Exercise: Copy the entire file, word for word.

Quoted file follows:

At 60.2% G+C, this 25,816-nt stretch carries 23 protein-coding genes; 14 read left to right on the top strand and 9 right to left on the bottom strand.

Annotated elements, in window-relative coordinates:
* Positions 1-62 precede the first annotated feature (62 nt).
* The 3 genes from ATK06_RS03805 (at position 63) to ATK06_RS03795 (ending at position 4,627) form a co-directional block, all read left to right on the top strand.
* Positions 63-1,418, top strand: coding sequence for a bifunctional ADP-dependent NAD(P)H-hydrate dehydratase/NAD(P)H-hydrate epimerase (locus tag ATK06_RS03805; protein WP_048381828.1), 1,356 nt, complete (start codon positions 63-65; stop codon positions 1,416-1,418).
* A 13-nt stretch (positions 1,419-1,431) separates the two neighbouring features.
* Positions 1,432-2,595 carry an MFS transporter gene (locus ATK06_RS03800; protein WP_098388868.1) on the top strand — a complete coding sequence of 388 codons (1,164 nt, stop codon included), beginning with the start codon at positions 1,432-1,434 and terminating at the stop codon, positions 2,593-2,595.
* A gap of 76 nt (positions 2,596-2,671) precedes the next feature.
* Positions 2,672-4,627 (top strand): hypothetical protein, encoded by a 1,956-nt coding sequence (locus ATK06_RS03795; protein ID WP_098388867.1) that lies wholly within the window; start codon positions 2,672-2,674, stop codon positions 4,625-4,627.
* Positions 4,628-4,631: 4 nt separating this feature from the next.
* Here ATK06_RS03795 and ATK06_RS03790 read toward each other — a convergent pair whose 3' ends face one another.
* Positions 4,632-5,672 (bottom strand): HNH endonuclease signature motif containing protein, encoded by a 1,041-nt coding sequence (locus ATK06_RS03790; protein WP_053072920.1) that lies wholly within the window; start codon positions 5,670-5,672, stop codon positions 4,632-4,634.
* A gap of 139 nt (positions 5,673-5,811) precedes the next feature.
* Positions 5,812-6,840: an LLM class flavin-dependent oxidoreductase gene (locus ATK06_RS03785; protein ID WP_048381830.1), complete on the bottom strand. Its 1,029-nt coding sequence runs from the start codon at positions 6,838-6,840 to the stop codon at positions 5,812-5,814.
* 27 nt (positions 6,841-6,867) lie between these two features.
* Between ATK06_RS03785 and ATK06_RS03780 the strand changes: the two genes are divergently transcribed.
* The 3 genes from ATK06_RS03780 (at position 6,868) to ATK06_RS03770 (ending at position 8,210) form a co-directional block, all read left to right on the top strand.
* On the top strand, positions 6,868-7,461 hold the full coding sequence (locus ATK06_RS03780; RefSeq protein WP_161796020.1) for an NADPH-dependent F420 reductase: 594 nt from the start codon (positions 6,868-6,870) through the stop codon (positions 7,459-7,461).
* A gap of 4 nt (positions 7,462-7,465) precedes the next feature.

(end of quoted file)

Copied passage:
At 60.2% G+C, this 25,816-nt stretch carries 23 protein-coding genes; 14 read left to right on the top strand and 9 right to left on the bottom strand.

Annotated elements, in window-relative coordinates:
* Positions 1-62 precede the first annotated feature (62 nt).
* The 3 genes from ATK06_RS03805 (at position 63) to ATK06_RS03795 (ending at position 4,627) form a co-directional block, all read left to right on the top strand.
* Positions 63-1,418, top strand: coding sequence for a bifunctional ADP-dependent NAD(P)H-hydrate dehydratase/NAD(P)H-hydrate epimerase (locus tag ATK06_RS03805; protein WP_048381828.1), 1,356 nt, complete (start codon positions 63-65; stop codon positions 1,416-1,418).
* A 13-nt stretch (positions 1,419-1,431) separates the two neighbouring features.
* Positions 1,432-2,595 carry an MFS transporter gene (locus ATK06_RS03800; protein WP_098388868.1) on the top strand — a complete coding sequence of 388 codons (1,164 nt, stop codon included), beginning with the start codon at positions 1,432-1,434 and terminating at the stop codon, positions 2,593-2,595.
* A gap of 76 nt (positions 2,596-2,671) precedes the next feature.
* Positions 2,672-4,627 (top strand): hypothetical protein, encoded by a 1,956-nt coding sequence (locus ATK06_RS03795; protein ID WP_098388867.1) that lies wholly within the window; start codon positions 2,672-2,674, stop codon positions 4,625-4,627.
* Positions 4,628-4,631: 4 nt separating this feature from the next.
* Here ATK06_RS03795 and ATK06_RS03790 read toward each other — a convergent pair whose 3' ends face one another.
* Positions 4,632-5,672 (bottom strand): HNH endonuclease signature motif containing protein, encoded by a 1,041-nt coding sequence (locus ATK06_RS03790; protein WP_053072920.1) that lies wholly within the window; start codon positions 5,670-5,672, stop codon positions 4,632-4,634.
* A gap of 139 nt (positions 5,673-5,811) precedes the next feature.
* Positions 5,812-6,840: an LLM class flavin-dependent oxidoreductase gene (locus ATK06_RS03785; protein ID WP_048381830.1), complete on the bottom strand. Its 1,029-nt coding sequence runs from the start codon at positions 6,838-6,840 to the stop codon at positions 5,812-5,814.
* 27 nt (positions 6,841-6,867) lie between these two features.
* Between ATK06_RS03785 and ATK06_RS03780 the strand changes: the two genes are divergently transcribed.
* The 3 genes from ATK06_RS03780 (at position 6,868) to ATK06_RS03770 (ending at position 8,210) form a co-directional block, all read left to right on the top strand.
* On the top strand, positions 6,868-7,461 hold the full coding sequence (locus ATK06_RS03780; RefSeq protein WP_161796020.1) for an NADPH-dependent F420 reductase: 594 nt from the start codon (positions 6,868-6,870) through the stop codon (positions 7,459-7,461).
* A gap of 4 nt (positions 7,462-7,465) precedes the next feature.